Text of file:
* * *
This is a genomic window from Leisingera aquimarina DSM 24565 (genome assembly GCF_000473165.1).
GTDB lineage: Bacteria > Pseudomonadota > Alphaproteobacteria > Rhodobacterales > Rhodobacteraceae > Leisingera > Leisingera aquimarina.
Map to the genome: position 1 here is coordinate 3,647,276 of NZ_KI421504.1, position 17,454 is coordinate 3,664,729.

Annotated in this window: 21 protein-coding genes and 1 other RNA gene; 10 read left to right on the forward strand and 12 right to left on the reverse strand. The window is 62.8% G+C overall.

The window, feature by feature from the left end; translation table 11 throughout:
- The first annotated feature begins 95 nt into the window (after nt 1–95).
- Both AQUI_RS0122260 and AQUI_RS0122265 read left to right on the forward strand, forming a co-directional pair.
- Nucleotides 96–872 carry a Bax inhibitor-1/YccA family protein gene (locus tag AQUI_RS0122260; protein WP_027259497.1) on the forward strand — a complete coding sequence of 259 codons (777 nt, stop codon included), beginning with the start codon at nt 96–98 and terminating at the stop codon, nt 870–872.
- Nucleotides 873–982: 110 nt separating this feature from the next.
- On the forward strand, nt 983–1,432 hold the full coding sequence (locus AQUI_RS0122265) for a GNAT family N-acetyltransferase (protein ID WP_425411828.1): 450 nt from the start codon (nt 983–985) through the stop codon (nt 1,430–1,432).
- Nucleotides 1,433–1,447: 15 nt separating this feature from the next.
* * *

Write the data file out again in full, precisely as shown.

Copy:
This is a genomic window from Leisingera aquimarina DSM 24565 (genome assembly GCF_000473165.1).
GTDB lineage: Bacteria > Pseudomonadota > Alphaproteobacteria > Rhodobacterales > Rhodobacteraceae > Leisingera > Leisingera aquimarina.
Map to the genome: position 1 here is coordinate 3,647,276 of NZ_KI421504.1, position 17,454 is coordinate 3,664,729.

Annotated in this window: 21 protein-coding genes and 1 other RNA gene; 10 read left to right on the forward strand and 12 right to left on the reverse strand. The window is 62.8% G+C overall.

The window, feature by feature from the left end; translation table 11 throughout:
- The first annotated feature begins 95 nt into the window (after nt 1–95).
- Both AQUI_RS0122260 and AQUI_RS0122265 read left to right on the forward strand, forming a co-directional pair.
- Nucleotides 96–872 carry a Bax inhibitor-1/YccA family protein gene (locus tag AQUI_RS0122260; protein WP_027259497.1) on the forward strand — a complete coding sequence of 259 codons (777 nt, stop codon included), beginning with the start codon at nt 96–98 and terminating at the stop codon, nt 870–872.
- Nucleotides 873–982: 110 nt separating this feature from the next.
- On the forward strand, nt 983–1,432 hold the full coding sequence (locus AQUI_RS0122265) for a GNAT family N-acetyltransferase (protein ID WP_425411828.1): 450 nt from the start codon (nt 983–985) through the stop codon (nt 1,430–1,432).
- Nucleotides 1,433–1,447: 15 nt separating this feature from the next.